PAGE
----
10 minute read


These are my notes for the super helpful tutorial given by Elizabeth Stark on the first day of the UseR 2018 conference. This was an introduction to Docker for R users who have no prior experience with Docker (which was me!).

This tutorial took me through setting up an RStudio Server container. I’m on a Linux machine, but I’m particularly interested by the idea that you could run these traditionally Linux-only servers on a Windows machine through Docker.

Docker glossary

I will admit, the difference between an image and a container confuses me. From what I can tell, you build an image, and then when you run the image it turns into a container. Images are layered on top of one another. The run command takes an image, adds a file system, and executes some instructions.

It sounds like a virtual machine to me, though. But a virtual machine has a guest operating system, whereas a container doesn’t. Docker provides the guest operating system, and the container provides the application and the libraries. The advantage here is that a virtual machine has to boot, which can take a long time, whereas Docker images can be run in seconds.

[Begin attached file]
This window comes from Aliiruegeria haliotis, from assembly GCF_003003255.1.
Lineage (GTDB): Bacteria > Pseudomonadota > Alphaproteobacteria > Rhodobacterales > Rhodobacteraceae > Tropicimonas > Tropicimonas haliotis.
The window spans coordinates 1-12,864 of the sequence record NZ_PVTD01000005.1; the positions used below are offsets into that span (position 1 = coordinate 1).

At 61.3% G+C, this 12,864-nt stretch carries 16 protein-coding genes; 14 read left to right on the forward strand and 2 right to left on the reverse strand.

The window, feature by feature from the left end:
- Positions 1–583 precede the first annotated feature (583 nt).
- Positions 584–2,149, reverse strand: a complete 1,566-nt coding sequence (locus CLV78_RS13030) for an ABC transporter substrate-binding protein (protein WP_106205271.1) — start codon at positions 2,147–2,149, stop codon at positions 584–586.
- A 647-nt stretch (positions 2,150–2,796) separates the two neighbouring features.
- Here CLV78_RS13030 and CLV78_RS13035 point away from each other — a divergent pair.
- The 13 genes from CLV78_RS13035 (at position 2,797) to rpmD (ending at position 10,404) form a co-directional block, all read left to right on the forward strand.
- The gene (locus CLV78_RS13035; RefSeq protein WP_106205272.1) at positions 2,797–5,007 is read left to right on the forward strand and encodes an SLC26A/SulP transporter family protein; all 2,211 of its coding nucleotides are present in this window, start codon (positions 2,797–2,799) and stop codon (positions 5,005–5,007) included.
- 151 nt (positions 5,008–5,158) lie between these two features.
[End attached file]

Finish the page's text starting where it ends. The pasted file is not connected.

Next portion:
Containers are ephemeral. Any changes to a running container, such as new user data, will disappear as soon as Docker stops running the container.

Running docker images

Docker images require sudo by default. You can do without sudo by adding your use to the docker group, but this carries some security implications. In particular, users in the group will have unmoderated access to the root filesystem. I’ve added myself to the group for the duration of this tutorial. This article gives a good rundown of why you might not want to allow non-root access to Docker.